I predict that Lafayette will be open in the fall, and sports ( with some alteration in schedules) will be played. I would hope that the opening would be pushed ahead to allow the semester to end earlier. We should be getting clarifications by June 15.

NCAA Makes First Moves To Open Fall Sports

Hanna Lewis challenges Lehigh defender

Yesterday, the NCAA Division One Council discussed the existing moratorium on voluntary workouts on campus. Expiration of the moratorium expires at the end of the month looks to be in the works as many college leaders are moving to let fall sports open and played in some form in the fall.

Purdue, UNC, Notre Dame and South Carolina are among the schools moving towards opening their campus.’ The most recent opening came this week with the Florida State system announcing plans for its 12 schools and 420,000 students to return to class. In each case campus presidents have said they expect football season to commence, albeit possibly earlier than normal.

Fans however might expect stadium seating to be restricted to a smaller amount in the giant stadiums of the large schools. Scott Woodard, the athletic director at LSU expects the national champions on the campus after the May 31 ending of mandated closure.

Some schools have already cut some sports to save money and Division 2 schools made a decision yesterday to cut the number of game by 33 percent. Field Hockey will now only be allowed a maximum of 14 games with a minimum of 12 to qualify for NCAA post season play. Football at the Division 2 level will be permitted  the minimum number of  5 games and 7 games to be eligible for playoffs. They can play 10 games.

On the Division one side the NCAA lifted the moritorium for football and basketball players effective June 1. The decision on other sports is not yet decided. Schools are planning to allow social distancing in strength and conditioning spaces by limiting population in one space and moving equipment to other spaces.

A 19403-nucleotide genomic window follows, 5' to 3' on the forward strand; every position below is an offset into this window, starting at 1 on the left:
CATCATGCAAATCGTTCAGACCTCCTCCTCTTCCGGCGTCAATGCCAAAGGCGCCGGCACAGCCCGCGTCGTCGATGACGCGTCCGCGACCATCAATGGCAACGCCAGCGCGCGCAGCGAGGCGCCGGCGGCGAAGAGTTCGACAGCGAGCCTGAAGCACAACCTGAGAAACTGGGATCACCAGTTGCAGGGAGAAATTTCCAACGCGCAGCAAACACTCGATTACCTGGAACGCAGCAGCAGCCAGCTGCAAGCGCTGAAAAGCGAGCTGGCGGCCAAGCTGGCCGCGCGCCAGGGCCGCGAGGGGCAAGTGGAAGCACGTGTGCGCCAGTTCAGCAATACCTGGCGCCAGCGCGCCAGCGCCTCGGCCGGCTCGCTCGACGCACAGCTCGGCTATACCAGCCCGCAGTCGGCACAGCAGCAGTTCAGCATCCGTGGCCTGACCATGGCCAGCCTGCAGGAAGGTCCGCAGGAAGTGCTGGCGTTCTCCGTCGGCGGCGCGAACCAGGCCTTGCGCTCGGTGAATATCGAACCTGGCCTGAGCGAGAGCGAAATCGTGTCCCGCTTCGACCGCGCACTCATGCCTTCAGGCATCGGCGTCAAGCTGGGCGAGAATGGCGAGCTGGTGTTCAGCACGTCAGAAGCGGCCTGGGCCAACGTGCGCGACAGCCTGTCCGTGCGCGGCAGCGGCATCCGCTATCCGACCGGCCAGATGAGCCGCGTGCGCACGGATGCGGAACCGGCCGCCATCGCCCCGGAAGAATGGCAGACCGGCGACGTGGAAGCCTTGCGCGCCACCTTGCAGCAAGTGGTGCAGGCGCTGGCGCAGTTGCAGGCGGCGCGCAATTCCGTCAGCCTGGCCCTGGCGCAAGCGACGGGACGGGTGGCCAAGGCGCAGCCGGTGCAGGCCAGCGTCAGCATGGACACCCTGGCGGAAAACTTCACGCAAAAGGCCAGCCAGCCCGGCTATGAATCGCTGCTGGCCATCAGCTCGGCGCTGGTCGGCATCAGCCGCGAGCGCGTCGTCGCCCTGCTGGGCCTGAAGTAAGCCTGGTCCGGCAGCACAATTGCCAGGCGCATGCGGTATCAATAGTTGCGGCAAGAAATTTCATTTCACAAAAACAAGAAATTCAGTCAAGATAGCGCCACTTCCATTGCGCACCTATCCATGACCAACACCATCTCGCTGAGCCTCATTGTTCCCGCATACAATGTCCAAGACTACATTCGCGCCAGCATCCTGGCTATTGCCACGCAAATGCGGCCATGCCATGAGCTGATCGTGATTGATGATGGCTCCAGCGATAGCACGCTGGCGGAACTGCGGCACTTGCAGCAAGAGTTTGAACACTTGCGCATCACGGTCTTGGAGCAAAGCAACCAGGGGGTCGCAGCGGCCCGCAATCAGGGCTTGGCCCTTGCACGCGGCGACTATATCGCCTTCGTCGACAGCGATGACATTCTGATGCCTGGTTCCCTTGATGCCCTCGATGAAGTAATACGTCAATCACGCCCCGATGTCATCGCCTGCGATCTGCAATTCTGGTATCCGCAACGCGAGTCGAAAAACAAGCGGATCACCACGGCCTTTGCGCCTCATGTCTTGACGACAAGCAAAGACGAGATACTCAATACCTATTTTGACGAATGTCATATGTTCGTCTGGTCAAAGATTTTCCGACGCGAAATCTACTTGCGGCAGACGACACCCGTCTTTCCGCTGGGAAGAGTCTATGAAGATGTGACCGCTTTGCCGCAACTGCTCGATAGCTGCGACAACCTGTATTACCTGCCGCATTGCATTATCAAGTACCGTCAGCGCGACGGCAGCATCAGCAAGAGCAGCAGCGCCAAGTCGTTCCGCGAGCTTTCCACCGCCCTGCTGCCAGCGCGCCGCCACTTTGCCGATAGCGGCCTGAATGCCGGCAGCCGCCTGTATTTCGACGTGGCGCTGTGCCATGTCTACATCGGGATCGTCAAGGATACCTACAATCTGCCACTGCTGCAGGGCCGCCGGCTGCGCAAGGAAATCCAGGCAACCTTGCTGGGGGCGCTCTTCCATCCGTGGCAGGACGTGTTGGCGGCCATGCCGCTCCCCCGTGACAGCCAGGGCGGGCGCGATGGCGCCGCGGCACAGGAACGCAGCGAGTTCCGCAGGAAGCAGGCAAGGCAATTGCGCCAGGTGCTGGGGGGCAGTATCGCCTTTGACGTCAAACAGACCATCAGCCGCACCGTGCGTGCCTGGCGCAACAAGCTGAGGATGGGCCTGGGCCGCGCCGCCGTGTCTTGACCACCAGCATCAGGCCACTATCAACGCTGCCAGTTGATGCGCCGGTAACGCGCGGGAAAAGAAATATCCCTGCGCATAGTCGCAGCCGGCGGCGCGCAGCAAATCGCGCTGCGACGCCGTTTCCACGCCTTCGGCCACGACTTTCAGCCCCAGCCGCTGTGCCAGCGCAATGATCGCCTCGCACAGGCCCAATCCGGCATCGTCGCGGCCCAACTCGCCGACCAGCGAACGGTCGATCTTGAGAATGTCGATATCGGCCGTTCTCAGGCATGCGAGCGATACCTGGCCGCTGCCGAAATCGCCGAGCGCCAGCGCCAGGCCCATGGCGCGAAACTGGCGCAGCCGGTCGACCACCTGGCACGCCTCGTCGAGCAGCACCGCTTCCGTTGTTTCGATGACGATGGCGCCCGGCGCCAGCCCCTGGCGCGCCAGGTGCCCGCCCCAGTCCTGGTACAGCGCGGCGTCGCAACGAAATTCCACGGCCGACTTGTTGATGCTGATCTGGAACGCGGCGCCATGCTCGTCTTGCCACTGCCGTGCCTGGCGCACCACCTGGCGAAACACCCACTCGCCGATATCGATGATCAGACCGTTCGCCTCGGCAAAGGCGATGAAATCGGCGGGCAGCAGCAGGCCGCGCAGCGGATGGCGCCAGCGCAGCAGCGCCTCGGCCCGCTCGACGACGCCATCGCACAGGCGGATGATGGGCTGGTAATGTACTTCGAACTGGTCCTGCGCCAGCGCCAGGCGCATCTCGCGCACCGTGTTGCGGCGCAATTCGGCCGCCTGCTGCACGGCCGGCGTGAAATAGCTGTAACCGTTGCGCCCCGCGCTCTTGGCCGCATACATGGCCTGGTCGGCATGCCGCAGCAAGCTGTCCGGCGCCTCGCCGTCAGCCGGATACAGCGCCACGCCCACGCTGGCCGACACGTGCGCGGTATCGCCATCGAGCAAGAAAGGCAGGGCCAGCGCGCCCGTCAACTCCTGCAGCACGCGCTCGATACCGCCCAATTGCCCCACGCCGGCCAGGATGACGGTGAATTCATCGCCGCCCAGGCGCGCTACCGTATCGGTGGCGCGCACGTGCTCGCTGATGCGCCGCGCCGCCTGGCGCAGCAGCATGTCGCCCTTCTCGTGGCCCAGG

The FIH is still not planning to return to play until a vaccine is available.

The wheels are starting to turn, but still, we will need clarification from state governments and respective  leagues to get certainty on the way forward. So ladies, my advice is to start running!!!!

A-10 Modifies Schedules Of Seven Sports, Five Women’s And Two Men’s Sports

The Atlantic 10 concluded its annual spring meetings and discussed key issues facing athletic departments this fall in light of the Covid 19 pandemic. The changes made are only effective for the 20-21 season. The sports affected are field hockey, volleyball, men’s and women’s soccer, baseball, softball and women’s lacrosse. The decisions approved were to “regionalize and condense,” conference schedules by 25% in the sports mentioned above to “ensure a safer environment, minimize travel and missed class time and conserve cost.” In addition, six of the sports will convert to a four team tournament environment. Field Hockey already is a four team tournament.

Molly Mcandrew chases down VCU opponent

It is still unclear how that may apply to a disparate field hockey league that includes, St. Joseph’s, Lock Haven, Richmond, Umass, VCU, La Salle, St Francis, Davidson and St.Louis. There was some reporting that the league would split into two divisions by region. This would require that schools in each division would have to schedule out of conference games regionally to meet the 16 game requirement to make the NCAA tournament.

I am sure other conferences will also have to contend with different state and local rules that may eliminate games altogether. For example could a Michigan play any games within the existing rules, or a Harvard, Holy Cross, or Boston University under rules in Massachusetts or Boston?  Currently Lafayette and Lehigh are in Northampton and Lehigh Counties which are classified as Red regions in Pennsylvania, while Bucknell is in a yellow region under less stringent rules.